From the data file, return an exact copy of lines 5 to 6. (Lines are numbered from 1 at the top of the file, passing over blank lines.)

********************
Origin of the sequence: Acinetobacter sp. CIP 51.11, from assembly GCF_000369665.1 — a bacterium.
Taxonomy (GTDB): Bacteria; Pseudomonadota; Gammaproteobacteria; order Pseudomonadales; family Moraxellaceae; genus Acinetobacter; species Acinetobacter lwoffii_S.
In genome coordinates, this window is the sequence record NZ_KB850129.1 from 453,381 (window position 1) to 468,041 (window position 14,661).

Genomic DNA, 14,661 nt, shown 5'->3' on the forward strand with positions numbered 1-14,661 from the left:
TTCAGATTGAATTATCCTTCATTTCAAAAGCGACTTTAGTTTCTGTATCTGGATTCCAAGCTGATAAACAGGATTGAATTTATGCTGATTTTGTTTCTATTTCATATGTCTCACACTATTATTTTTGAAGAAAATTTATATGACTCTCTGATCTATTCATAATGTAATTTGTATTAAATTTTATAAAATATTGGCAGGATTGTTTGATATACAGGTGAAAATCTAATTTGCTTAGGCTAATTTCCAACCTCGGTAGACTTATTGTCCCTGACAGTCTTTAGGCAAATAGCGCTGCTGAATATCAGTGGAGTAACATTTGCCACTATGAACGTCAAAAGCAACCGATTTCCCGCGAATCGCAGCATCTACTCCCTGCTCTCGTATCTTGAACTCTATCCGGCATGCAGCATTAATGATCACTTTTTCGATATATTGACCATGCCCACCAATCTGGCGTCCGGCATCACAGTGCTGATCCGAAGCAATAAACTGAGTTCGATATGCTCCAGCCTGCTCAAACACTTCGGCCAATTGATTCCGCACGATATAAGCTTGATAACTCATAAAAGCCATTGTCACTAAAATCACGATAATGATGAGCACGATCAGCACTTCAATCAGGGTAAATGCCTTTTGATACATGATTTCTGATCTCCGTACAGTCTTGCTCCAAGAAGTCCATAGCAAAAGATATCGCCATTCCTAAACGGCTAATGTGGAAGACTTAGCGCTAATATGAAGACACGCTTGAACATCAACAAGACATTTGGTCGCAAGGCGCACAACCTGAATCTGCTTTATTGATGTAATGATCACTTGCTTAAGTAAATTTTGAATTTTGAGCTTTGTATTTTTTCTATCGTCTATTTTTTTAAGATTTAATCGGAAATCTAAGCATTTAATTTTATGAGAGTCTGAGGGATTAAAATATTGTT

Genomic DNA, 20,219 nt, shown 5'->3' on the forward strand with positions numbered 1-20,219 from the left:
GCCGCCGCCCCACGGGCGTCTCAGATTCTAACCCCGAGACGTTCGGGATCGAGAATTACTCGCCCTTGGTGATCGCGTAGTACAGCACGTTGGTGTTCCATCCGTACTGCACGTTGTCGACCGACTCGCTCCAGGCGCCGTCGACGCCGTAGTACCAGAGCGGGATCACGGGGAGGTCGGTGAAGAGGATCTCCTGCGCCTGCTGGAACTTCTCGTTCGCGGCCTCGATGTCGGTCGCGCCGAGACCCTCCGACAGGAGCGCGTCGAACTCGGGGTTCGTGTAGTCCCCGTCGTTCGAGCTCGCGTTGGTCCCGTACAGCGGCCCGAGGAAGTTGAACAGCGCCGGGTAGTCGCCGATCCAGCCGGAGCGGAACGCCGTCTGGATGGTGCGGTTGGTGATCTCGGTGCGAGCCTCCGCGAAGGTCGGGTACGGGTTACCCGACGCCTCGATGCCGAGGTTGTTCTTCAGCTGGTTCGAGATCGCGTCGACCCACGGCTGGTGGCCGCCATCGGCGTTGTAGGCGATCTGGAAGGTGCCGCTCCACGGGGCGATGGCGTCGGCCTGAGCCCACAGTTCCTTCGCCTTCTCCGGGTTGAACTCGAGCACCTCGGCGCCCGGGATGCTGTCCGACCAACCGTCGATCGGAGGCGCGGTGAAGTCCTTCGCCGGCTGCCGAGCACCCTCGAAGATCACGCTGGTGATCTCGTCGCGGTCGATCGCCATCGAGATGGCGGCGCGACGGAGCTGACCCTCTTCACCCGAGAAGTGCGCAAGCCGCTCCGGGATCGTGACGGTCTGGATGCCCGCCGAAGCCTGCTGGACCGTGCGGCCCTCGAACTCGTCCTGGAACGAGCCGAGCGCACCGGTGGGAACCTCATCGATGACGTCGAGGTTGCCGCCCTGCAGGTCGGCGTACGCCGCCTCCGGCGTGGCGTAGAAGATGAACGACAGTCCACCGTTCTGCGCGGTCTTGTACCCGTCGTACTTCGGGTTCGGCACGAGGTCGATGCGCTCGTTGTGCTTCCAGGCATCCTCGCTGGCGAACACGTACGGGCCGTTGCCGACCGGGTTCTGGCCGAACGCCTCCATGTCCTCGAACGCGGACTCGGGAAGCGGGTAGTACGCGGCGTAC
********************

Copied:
TTCAGATTGAATTATCCTTCATTTCAAAAGCGACTTTAGTTTCTGTATCTGGATTCCAAGCTGATAAACAGGATTGAATTTATGCTGATTTTGTTTCTATTTCATATGTCTCACACTATTATTTTTGAAGAAAATTTATATGACTCTCTGATCTATTCATAATGTAATTTGTATTAAATTTTATAAAATATTGGCAGGATTGTTTGATATACAGGTGAAAATCTAATTTGCTTAGGCTAATTTCCAACCTCGGTAGACTTATTGTCCCTGACAGTCTTTAGGCAAATAGCGCTGCTGAATATCAGTGGAGTAACATTTGCCACTATGAACGTCAAAAGCAACCGATTTCCCGCGAATCGCAGCATCTACTCCCTGCTCTCGTATCTTGAACTCTATCCGGCATGCAGCATTAATGATCACTTTTTCGATATATTGACCATGCCCACCAATCTGGCGTCCGGCATCACAGTGCTGATCCGAAGCAATAAACTGAGTTCGATATGCTCCAGCCTGCTCAAACACTTCGGCCAATTGATTCCGCACGATATAAGCTTGATAACTCATAAAAGCCATTGTCACTAAAATCACGATAATGATGAGCACGATCAGCACTTCAATCAGGGTAAATGCCTTTTGATACATGATTTCTGATCTCCGTACAGTCTTGCTCCAAGAAGTCCATAGCAAAAGATATCGCCATTCCTAAACGGCTAATGTGGAAGACTTAGCGCTAATATGAAGACACGCTTGAACATCAACAAGACATTTGGTCGCAAGGCGCACAACCTGAATCTGCTTTATTGATGTAATGATCACTTGCTTAAGTAAATTTTGAATTTTGAGCTTTGTATTTTTTCTATCGTCTATTTTTTTAAGATTTAATCGGAAATCTAAGCATTTAATTTTATGAGAGTCTGAGGGATTAAAATATTGTT

Genomic DNA, 20,219 nt, shown 5'->3' on the forward strand with positions numbered 1-20,219 from the left: